Many youths have continued with street trading and hawking in the traffic despite the stance of the state government to go tough on anyone doing so.
The Punch reports that a few days after Governor Akinwunmi Ambode stated his resolve to enforce an existing law prohibiting these activities, the bustle of street trading has not disappeared.
Following the crisis provoked by the death of a hawker who was reportedly crushed while trying to evade arrest by officials of the Lagos State Traffic Management Agency, Ambode had decided to enforce the provisions of the Street Trading and Illegal Market Prohibition Law 2003. In implementing the law, the governor had also said that both buyers and sellers would be liable to pay either a fine of N90,000 or get a six-month jail term.
However, findings by our correspondent on some roads across the state have revealed that many youths are still hawking various commodities in traffic-prone areas.
From Alausa, in the Central Business District, to Abule-Egba area, Maryland axis and Iju road, youths can be seen hawking various items unperturbed.
Some of them who spoke to our correspondent on Friday lamented that the ban had made life unbearable for them.
A handkerchief seller along Iju road, who identified himself only as Tunde, said sales had dropped drastically for him since the ban.
“This is my second day of coming out and I am a little scared. I live with my brother and he encouraged me to come out yesterday after staying at home for three days. But I have not sold up to a dozen handkerchiefs since yesterday because even passengers are afraid to buy. My brother told me that things would come back to normal after some days and I really hope so,’’ he said.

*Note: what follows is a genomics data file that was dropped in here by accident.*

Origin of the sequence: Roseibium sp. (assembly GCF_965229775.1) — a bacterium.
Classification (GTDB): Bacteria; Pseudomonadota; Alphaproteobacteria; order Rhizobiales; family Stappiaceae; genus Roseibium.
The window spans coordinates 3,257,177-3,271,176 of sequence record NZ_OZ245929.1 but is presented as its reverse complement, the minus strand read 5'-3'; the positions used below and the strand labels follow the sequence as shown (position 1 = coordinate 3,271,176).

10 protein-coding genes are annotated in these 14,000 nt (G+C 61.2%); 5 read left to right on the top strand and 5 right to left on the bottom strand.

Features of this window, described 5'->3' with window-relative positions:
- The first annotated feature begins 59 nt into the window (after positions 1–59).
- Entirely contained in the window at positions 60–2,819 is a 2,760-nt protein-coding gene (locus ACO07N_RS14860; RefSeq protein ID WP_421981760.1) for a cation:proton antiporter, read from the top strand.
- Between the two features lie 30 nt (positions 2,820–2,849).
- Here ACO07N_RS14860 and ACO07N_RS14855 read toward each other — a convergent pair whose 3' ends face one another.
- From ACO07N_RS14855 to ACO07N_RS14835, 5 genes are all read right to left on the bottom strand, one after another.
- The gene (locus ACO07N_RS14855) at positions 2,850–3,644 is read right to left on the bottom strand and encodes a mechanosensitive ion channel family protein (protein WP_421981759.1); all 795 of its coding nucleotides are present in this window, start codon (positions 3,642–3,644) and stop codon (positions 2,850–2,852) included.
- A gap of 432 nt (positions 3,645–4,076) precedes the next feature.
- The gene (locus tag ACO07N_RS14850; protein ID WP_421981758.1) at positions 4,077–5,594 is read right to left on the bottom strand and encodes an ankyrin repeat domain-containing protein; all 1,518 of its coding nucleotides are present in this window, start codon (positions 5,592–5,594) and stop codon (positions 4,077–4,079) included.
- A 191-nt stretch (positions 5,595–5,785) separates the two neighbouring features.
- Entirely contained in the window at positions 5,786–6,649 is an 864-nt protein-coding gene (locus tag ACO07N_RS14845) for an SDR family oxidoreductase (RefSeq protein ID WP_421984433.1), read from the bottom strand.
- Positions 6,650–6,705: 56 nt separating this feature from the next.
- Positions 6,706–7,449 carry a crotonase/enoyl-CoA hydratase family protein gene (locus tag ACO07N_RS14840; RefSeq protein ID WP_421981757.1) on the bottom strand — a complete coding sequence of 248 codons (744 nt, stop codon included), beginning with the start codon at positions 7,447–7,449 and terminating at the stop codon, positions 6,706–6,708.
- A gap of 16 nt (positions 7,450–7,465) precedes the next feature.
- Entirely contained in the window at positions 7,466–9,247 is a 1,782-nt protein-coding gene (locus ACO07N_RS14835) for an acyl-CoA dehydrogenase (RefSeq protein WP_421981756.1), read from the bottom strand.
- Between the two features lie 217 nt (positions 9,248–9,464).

As the afternoon sun bore down on residents on Friday, young men and women were seen hawking walnuts, gums, and soft drinks and other items at the Secretariat end of the Awolowo Road.
A young girl hawking walnuts told our correspondent that there was nothing else for her to do than to hawk.
“My mother also sells sachet water in the traffic. There is nowhere for us to go. I have to help my mother and I will be careful not to get arrested. My mother does not have N90, 000,’’ she said.
Our correspondent, however, observed that many of the hawkers have migrated to the Mowe-Ibafo-Magboro end of the Lagos-Ibadan Expressway, where they believe they are free, since the areas are in Ogun State, which does not seem to have banned street trading.
Meanwhile, the state branch of the Committee for the Defence of Human Rights has condemned the ban on street trading. In a statement made available to our correspondent on Monday, signed by the state chairman, Mr. Alex Omotehinse, it accused the state government of “lacking in social welfare responsibility’’.
“It is important to note that a large percentage of the street hawkers are youths who, as a result of the failure of the government in its social responsibility, designed alternative means of surviving and not engage in crime,’’ the CDHR said.